Wednesday, 20 April 2016

The Artist's Headboard - Rental friendly, real velour

When i moved out of my last apartment after several years of tenancy (i don't. do. moving.), the wall behind my bed was looking worse for wear. While repainting the entire apartment more than addressed the problem, i vowed to class it up at the next place.

But when you're renting, and your bed frame is a two-piece ensemble, how do you make a headboard work without damaging the wall? Like most renters, i just went crazy with Velcro command strips!

Command strips are pretty great; They generally remove without taking paint with them, and the foamy thickness provides good shock absorption. But they're pretty terrible with holding weight for any sustained period of time in the Australian summer (i've lost multiple arts that way!). To have them stay put, they need to be carrying as little weight as possible.

Luckily, my local dollar store has a range of horribly cheap art canvases, made of wood so light that they would buckle under the tension caused by actually touching them with paint. But i'm not here to make pretty pictures.

The natural springiness of a canvas is good news for careless, sleeping me, but the frame could be a bit softer around the edges. I wrapped each canvas in this fluffy, felty sheet thing i bought from a fabric/craft shop. It'll soften them up, and fill the gaps when i jam them against each other on the wall. I made up a whole bunch, using my stapler.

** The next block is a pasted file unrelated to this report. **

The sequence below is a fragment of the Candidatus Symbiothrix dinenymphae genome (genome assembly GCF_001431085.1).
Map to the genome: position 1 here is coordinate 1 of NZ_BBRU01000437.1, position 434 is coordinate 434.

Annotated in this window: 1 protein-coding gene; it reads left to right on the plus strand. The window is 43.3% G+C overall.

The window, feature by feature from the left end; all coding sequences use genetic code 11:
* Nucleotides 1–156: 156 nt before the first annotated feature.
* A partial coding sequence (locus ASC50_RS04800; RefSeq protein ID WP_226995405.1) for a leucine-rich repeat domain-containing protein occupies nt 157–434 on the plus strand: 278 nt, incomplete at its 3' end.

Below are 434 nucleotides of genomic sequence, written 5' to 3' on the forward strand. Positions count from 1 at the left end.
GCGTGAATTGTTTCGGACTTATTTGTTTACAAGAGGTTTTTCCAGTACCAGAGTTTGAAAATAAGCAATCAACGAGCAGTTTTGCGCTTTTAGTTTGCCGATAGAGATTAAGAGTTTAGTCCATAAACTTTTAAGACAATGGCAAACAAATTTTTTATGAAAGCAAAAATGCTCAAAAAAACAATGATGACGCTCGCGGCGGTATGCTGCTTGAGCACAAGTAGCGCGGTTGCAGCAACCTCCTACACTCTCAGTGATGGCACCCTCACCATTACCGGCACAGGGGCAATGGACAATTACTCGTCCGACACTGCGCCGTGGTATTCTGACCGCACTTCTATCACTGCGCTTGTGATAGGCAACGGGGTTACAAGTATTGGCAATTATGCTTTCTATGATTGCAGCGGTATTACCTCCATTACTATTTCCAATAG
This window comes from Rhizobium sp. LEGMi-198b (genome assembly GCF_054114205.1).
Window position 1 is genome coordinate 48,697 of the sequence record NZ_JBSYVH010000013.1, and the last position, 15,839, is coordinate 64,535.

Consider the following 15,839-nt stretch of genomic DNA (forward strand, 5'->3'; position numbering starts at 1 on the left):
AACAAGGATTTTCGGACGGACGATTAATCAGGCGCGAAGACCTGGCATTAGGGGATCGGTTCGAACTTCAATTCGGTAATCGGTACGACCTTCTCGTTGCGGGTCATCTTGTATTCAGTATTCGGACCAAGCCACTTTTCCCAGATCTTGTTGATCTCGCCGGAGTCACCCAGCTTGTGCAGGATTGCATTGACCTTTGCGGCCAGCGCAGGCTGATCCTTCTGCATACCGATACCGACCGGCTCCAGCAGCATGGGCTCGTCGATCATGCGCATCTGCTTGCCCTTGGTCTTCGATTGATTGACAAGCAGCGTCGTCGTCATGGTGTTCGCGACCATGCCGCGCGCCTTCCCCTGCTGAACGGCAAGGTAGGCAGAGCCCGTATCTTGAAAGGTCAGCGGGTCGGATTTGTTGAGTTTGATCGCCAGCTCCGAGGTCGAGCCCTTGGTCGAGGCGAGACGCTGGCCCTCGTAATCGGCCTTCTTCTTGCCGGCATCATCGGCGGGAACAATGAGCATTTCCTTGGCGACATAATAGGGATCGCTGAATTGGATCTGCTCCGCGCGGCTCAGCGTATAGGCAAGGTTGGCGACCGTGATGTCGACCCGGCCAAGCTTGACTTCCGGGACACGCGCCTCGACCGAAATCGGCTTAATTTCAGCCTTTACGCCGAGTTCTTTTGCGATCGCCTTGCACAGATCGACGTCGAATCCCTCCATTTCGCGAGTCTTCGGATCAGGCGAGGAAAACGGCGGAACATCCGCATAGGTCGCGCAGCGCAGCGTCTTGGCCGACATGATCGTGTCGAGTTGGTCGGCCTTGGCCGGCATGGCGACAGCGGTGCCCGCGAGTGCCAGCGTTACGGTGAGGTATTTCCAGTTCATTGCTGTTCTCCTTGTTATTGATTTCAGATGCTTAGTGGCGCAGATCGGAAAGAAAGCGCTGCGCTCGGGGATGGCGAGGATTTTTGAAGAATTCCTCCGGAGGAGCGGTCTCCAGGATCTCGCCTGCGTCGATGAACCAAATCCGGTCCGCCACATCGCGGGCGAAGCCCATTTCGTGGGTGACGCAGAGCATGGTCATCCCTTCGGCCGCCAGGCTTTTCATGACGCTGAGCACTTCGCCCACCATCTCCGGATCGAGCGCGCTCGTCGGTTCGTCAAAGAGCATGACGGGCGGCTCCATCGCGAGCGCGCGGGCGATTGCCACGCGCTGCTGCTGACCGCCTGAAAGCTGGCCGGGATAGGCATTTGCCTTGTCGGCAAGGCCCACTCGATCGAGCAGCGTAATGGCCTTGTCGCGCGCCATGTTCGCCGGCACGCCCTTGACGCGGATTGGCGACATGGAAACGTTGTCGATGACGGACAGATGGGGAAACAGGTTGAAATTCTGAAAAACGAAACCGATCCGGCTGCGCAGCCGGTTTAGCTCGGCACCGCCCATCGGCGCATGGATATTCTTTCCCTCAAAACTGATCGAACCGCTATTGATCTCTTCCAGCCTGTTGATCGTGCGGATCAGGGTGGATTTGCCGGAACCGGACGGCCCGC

Next up, i wrapped each one in a layer of fabric. I took an age to choose an appropriate candidate material, but i settled on this crazy, leathery, plum velour. I have no idea what it is exactly, but it lets you make hand prints in it. I can actually neaten up my headboard by brushing it!

Instead of installing each square  separately with command strips, i decided to connect them into two groups of five (two top, three bottom, and the other one alternating) using these badarse nail-plates from the hardware store.

This let me get much tighter, neater joints between the individual panels, and vastly cut back on the number of strips required. The vertical load of the assembled unit is also partially carried by the wall sockets it's lined up on.

After two years, it's still going strong, and after peeking behind the Velcro the wall still looks good as new. Sumptuous velour, rental friendly, and cheap as chips!

I've also used these canvasses as speaker covers for my Ikea Expedit!

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